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Not Knowing What We Know

Context: Invited talk presented during the Workshop on Memory and Skill, Duke University, Durham, NC, April 2016.

Title: Not knowing what we know: A call for a theory-neutral database for empirical results in psychology.

Abstract: Theorists have proposed various memory distinctions based on duration, capacity, awareness, or the nature of the retrieved content. We argue that debates about whether such systems are functionally and structurally distinct cannot be resolved by empirical evidence and that they have no scientific value, because they do not advance our understanding about the processes involved in various mnemonic tasks. Instead, we argue for a framework based on investigating task-dependent processes. In this framework all mnemonic acts recruit different combinations of processes depending on the nature of the task. However, one major impediment to task-dependent analysis of cognitive processes is the lack of organization of empirical results in psychology. We argue that there are fundamental problems with the way we store and organize empirical knowledge that prevent empirical integration and theoretical advancement. We call for a theory-neutral database for empirical results in psychology that systematically maps task parameters and behavioral outcomes for every published study in the field. Task parameters would include descriptors for the nature of the stimuli, the details of the paradigm and the procedure, etc., based on a systematic hierarchical nomenclature. This would not only allow us to integrate currently available empirical data, but can also drive empirical research by identifying gaps in our knowledge. It might further shift the focus away from hypothesis testing to precise parameter estimation. Such a database can be integrated with the publishing process, where researchers would have to submit task-parameters and summary data, as well as raw data with a standardized format. This would allow for automatic meta-analyses, and large-scale parameter estimation. This empirical integration could lead to advancements in theoretical understanding by stimulating cross-talk between paradigms, standardizing task descriptors, identifying gaps in our current knowledge and providing a systematic set of results for building and testing computational models and cognitive architectures.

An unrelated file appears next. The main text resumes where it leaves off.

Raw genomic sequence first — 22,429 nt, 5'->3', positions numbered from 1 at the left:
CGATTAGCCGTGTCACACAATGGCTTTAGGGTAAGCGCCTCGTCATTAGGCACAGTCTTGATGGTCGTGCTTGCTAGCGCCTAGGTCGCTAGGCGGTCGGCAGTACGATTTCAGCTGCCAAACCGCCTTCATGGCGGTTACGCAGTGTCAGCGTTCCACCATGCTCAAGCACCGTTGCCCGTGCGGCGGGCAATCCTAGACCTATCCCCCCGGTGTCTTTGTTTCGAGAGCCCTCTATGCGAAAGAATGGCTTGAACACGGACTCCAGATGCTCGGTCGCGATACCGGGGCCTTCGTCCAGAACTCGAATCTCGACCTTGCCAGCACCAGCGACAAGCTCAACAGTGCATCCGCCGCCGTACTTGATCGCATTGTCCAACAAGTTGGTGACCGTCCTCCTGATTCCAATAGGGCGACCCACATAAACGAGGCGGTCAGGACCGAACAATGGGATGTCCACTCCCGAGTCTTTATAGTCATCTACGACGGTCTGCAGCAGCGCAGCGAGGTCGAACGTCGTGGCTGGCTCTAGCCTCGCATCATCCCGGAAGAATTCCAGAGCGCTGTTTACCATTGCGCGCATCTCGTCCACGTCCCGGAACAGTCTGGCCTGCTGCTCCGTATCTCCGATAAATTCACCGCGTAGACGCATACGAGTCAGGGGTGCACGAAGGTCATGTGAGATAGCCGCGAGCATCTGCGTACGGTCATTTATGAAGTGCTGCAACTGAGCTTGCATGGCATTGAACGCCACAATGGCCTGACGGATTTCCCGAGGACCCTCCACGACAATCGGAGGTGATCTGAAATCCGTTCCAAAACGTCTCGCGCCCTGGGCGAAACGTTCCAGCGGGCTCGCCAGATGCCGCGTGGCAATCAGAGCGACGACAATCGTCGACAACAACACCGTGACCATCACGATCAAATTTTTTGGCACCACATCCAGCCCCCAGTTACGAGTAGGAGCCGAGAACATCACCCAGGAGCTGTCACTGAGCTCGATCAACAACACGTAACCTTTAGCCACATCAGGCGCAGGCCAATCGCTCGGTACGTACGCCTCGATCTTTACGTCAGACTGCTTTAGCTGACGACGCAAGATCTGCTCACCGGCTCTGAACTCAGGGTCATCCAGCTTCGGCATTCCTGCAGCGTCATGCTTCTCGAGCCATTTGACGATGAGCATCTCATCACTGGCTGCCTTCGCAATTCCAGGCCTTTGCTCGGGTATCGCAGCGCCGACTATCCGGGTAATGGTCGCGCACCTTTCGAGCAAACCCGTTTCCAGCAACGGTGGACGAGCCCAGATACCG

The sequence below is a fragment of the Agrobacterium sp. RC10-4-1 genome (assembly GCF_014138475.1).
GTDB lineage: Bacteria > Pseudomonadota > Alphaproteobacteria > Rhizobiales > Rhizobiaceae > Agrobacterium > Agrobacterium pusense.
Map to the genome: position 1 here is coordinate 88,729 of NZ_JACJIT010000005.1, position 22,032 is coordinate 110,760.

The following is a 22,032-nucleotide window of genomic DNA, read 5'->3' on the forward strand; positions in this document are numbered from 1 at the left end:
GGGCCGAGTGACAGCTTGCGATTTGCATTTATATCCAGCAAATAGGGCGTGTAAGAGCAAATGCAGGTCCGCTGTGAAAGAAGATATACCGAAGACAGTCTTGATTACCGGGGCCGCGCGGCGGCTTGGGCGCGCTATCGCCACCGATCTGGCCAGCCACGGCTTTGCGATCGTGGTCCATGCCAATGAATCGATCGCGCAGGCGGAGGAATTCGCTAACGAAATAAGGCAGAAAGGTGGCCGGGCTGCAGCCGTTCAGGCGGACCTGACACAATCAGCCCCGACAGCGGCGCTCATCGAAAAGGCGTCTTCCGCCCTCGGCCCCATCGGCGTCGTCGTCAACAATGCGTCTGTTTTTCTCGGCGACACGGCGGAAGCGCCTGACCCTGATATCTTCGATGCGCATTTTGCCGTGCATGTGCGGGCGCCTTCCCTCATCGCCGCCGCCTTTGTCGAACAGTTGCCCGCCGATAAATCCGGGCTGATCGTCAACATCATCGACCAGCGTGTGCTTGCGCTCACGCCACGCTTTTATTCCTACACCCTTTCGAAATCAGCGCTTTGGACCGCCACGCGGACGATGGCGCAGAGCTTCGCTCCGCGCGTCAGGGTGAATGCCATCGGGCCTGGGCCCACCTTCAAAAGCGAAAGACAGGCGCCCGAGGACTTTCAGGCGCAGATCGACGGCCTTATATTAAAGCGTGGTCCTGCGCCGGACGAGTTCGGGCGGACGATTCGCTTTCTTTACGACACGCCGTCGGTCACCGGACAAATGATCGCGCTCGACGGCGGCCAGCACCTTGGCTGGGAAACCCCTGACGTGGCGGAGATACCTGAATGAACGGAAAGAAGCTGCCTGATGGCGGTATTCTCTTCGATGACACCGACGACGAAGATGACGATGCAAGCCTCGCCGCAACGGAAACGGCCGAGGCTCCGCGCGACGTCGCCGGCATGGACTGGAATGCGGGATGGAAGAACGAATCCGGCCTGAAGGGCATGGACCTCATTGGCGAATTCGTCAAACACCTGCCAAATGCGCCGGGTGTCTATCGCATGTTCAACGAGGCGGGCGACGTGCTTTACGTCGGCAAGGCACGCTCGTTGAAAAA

Presentation slides: PDF

Take-home message:

  • Theoretical advancement is hindered by the lack of organization of empirical results
  • Too many published empirical studies to integrate verbally
  • Models and architectures are useful, but do not solve the problem
  • We need a theory-neutral database for empirical results that systematically maps task parameters and behavioral outcomes for every published study in the field
  • Structured syntax-based description of task parameters that allows easy comparison, literature reviews, data extraction and automated data-analysis
  • Usefulness
    • Organization and integration of currently available knowledge
    • Automatic meta-analysis and large-scale parameter estimation
    • Identifying gaps in our knowledge
    • Model testing and comparison

Relevant publications:

The Mortar of Cognition

Context: Talk presented as part of the Perception, Action and Learning (PAL) series, Carnegie Mellon University, Pittsburgh, PA, Feb, 2017

Title: The Mortar of Cognition: Semantic relations play a crucial role in memory, language comprehension and analogical reasoning

Abstract: If entity concepts are the building blocks of cognition, then semantic relations are the mortar that holds them together. Relations provide an organizational structure for semantic knowledge and they grant us the ability to abstract information beyond a single learning episode. Relations are thus the very “fuel and fire of thinking” and are arguably what makes human cognition so special. In this talk I will discuss my recent efforts to understand (a) how semantic relations are represented in long-term memory, (b) how they are retrieved by different instances and exemplars, (c) how they influence associative recognition memory, language comprehension and analogical reasoning. Specifically, I will present findings from a series of experiments on relational and structural priming, as well as experiments that uncovered a novel relational luring effect (RLE) in associative recognition memory. The RLE shows that people are more likely to falsely believe that a novel word pair such as AIRPLANE PILOT has been previously seen, because they have studied a relationally similar pair such as SHIP CAPTAIN. The RLE presents fundamental challenges for models of semantic and episodic memory, and it has important implications for unitization in associative recognition, analogical reasoning and retrieval, as well as constructive memory research.